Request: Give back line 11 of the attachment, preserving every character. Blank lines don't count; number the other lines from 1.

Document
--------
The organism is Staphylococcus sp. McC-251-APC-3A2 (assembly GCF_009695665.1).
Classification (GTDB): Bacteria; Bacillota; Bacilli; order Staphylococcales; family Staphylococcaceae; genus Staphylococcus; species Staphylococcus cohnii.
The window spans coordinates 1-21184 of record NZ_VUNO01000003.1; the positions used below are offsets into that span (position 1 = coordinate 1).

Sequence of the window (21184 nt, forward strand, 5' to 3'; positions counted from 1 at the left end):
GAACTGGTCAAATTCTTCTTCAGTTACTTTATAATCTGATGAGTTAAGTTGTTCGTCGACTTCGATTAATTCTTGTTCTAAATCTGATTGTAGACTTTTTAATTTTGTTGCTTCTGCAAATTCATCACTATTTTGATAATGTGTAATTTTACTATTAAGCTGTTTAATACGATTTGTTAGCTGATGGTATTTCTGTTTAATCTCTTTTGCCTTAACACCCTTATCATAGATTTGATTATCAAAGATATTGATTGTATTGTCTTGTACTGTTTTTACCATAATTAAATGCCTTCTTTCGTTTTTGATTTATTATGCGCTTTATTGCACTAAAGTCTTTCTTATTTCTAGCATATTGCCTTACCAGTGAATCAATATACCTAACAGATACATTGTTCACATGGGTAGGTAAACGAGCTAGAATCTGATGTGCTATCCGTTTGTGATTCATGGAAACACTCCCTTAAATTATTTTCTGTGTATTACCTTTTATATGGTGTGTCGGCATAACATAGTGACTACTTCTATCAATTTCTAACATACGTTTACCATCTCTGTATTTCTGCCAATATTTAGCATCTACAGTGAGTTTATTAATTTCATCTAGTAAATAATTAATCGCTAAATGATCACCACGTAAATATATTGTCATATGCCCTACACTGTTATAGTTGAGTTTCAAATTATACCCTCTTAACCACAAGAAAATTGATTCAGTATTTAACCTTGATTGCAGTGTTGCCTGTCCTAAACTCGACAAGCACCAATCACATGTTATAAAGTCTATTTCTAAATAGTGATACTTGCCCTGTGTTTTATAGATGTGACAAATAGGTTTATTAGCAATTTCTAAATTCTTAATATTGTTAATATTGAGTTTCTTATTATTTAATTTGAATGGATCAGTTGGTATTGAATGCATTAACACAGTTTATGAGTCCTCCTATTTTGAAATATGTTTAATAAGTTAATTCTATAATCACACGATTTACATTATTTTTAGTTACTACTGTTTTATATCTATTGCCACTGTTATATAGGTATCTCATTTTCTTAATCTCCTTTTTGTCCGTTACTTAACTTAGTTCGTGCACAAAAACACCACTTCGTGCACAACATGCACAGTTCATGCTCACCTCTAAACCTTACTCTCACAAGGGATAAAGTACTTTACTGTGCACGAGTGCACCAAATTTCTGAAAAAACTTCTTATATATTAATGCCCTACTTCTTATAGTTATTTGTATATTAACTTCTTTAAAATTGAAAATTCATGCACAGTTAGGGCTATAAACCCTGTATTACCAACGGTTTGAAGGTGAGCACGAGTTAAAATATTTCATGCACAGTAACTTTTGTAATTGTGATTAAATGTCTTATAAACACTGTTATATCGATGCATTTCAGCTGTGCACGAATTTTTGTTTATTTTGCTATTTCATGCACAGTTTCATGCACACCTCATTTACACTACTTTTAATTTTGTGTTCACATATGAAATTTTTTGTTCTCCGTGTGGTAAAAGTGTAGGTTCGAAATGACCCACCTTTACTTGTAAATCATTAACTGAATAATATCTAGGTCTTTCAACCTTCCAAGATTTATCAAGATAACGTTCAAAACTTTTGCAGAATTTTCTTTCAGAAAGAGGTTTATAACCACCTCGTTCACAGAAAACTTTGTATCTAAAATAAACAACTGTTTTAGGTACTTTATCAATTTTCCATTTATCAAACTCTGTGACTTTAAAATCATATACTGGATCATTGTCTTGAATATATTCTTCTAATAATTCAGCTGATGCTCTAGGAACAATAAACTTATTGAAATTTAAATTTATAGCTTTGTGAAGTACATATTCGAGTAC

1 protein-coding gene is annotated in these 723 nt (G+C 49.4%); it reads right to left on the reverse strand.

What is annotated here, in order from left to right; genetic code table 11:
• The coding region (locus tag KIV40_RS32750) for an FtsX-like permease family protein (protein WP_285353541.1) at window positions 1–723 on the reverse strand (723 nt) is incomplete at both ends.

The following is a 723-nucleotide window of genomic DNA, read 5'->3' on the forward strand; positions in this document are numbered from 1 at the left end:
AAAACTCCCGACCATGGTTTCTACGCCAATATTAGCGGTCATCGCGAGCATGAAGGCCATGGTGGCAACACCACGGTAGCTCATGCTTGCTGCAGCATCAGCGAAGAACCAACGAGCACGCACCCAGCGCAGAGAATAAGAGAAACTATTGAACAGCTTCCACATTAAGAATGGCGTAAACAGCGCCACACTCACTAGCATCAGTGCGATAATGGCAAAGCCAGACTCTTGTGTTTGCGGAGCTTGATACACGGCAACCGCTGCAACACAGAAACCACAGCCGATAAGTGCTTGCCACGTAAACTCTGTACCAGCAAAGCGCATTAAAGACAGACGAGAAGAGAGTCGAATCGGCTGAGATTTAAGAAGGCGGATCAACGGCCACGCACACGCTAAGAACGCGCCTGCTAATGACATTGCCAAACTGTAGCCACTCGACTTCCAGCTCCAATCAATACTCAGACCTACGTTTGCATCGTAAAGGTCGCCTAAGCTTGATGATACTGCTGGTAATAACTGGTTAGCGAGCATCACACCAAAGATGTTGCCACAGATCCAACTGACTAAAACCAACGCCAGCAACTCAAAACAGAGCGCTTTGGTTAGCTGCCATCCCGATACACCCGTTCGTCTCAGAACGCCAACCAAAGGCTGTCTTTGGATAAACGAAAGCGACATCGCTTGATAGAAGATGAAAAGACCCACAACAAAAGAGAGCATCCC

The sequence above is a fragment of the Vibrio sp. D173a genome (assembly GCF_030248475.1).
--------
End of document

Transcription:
The sequence above is a fragment of the Vibrio sp. D173a genome (assembly GCF_030248475.1).